Fibre, Nylon &
Noor Azurah Abdul Razak
Wan Norazwani Mahusin
Ira Nusrat Jaafar
Lecturer : Dr Noorsyida
• Fibres are the base unit
of all textile materials
• They are slender thread-
like structures that can
be spun into yarns and
thread, and woven,
knitted or felted into
Composed of atoms of various elements, such as
carbon, hydrogen, oxygen, sometimes of nitrogen
and other elements (sulphur) in lower quantities
Come from plants, animals and minerals.
Have short fibres, called staple fibres.
The exception to this rule is silk, a natural fibre
whose continuous filaments are up to one
kilometre in length.
Sources of natural fibres
• Cotton from the cotton plant
• Linen from the flax plant
• Wool from sheep
• Silk from silkworms
Man is involved in the actual fibre
Synthetic fibres and regenerated fibres
are man-made, usually from chemical
and natural polymer sources.
Continuous filament fibres: Fibres are
long and do not always have to be spun
Sources of synthetic fibres
• Viscose comes from pine trees or
• Acrylic, nylon and polyester come from
oil and coal.
Slick and abrasion resistant
Strong and resilient
Resistant to most common fibre
degradants: sunlight (except for
Flame resistance varies widely
Man-made – Synthetic Fibres
• Fibers made by chemical
synthesis are often called
Man-made – Regenerated Fibres
o Polymerization (poly condensation or
• Process of macromolecules formation through repetition
of basic units (synthesis fibres).
• Activated and controlled during the process by various
parameters: Temperature, pressure, catalysers and
• Two mechanisms of chemical reaction available for the
synthesis of linear polymers:
Poly-condensation - two molecules of same type or of
different types are joined together to form macromolecules
by removing simple secondary products as water,
hydrochloric acid, alcohol.
Poly-addition - joins together several molecules and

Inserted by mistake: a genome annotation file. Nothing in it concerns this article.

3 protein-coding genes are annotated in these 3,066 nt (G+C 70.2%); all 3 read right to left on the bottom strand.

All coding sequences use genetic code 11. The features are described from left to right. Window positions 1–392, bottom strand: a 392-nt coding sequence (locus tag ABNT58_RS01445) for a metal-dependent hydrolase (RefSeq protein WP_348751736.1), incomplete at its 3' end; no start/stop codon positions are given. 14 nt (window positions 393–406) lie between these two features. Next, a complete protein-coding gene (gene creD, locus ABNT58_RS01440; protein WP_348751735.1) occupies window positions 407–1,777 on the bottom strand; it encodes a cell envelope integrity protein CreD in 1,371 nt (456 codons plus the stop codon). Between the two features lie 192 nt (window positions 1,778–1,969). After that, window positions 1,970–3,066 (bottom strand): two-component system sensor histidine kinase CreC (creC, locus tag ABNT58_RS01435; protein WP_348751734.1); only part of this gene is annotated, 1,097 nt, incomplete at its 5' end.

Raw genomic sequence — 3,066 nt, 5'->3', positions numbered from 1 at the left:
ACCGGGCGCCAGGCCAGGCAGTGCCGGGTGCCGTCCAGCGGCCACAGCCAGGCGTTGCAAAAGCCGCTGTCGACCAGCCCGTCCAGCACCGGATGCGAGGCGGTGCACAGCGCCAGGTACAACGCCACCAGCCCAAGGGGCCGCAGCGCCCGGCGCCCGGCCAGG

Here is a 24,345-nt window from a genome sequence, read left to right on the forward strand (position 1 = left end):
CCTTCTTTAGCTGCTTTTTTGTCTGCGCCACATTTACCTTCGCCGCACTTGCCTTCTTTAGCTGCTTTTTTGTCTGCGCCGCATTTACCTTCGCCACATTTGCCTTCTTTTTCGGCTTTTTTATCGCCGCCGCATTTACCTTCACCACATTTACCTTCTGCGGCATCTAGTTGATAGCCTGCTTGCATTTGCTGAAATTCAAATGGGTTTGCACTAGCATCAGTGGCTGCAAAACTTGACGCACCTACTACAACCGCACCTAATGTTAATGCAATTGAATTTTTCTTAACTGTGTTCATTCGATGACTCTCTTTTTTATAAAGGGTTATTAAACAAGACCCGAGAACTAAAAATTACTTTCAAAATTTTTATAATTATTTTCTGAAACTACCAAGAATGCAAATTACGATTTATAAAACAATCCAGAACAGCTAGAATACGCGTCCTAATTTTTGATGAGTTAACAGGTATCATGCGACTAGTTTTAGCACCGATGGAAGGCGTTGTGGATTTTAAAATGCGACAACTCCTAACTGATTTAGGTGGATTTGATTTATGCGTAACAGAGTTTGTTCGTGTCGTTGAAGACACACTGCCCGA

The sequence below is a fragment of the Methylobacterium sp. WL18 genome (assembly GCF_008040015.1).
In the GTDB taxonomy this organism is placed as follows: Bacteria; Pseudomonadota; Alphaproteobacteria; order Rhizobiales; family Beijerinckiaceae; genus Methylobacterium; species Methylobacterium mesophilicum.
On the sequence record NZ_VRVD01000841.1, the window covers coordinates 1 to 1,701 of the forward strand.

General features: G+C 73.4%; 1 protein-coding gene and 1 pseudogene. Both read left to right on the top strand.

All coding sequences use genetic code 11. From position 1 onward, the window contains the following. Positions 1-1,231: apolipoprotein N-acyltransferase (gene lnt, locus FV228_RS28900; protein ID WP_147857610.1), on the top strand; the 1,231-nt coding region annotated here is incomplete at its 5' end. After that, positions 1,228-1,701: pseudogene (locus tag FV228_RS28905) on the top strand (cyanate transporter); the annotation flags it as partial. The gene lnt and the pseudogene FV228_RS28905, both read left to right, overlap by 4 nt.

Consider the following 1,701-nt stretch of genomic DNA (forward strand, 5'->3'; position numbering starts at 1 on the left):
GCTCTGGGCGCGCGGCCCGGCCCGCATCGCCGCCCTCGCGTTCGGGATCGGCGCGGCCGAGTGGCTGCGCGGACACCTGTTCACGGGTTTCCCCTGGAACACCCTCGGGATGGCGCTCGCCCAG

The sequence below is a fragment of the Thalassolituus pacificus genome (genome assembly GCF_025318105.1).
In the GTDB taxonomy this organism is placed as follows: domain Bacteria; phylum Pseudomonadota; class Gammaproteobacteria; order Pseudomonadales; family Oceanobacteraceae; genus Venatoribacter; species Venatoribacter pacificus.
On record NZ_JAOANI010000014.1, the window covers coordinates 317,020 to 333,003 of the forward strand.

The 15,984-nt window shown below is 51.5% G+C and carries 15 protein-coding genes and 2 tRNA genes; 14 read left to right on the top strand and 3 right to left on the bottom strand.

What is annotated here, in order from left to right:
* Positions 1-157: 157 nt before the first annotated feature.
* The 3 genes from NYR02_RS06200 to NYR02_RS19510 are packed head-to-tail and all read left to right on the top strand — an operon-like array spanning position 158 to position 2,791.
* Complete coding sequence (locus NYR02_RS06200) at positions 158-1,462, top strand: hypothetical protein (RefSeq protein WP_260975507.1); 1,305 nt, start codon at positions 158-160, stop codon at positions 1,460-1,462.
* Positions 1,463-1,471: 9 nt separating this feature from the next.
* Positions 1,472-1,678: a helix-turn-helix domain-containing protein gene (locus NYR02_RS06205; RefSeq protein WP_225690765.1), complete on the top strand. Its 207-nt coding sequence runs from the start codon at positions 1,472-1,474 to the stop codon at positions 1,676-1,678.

redistributes the valence links existing in the monomers,
however without removing secondary products.
• The term spinning defines the extrusion process through
spinnerets of fluid polymer masses which are able to solidify
in a continuous flow.
• The polymer processing from the solid to the fluid state can
take place with two methods:
Melting: applied on thermoplastic polymers which
show stable performances at the processing
temperatures (used by 70% of the fibres)
Solution: the polymer is solved in variable
concentrations according to the kind of polymer and of
solvent, anyhow such as to produce a sufficiently
viscous liquid. (used by 30% of the fibres)
• The polymer extruded by the spinnerets in
form of filaments has not yet the properties
which are typical of a textile fibre: poor
thermal and chemical stability, low resistance
to ageing, high plasticity
• To develop strength, pliability, toughness, and
Issue 1: Silk Production Causes
Painful Death for Insects
• Silkworm is a domesticated insect.
• Undergoes stages of metamorphosis: egg,
larva, pupa, and adult.
• Silk derived from the cocoons of larvae. Most
of the insects raised by the industry don’t live
past the pupa stage
• They are steamed or gassed alive in their
cocoons. Approximately 3,000 silkworms are
killed to make every pound of silk.
• belonging to a class of polymers
• It is made of repeating units linked
by amide bonds and is frequently
referred to as polyamide
• Developed in the 1930s as an
alternative to silk
• Developed by Wallace Carothers at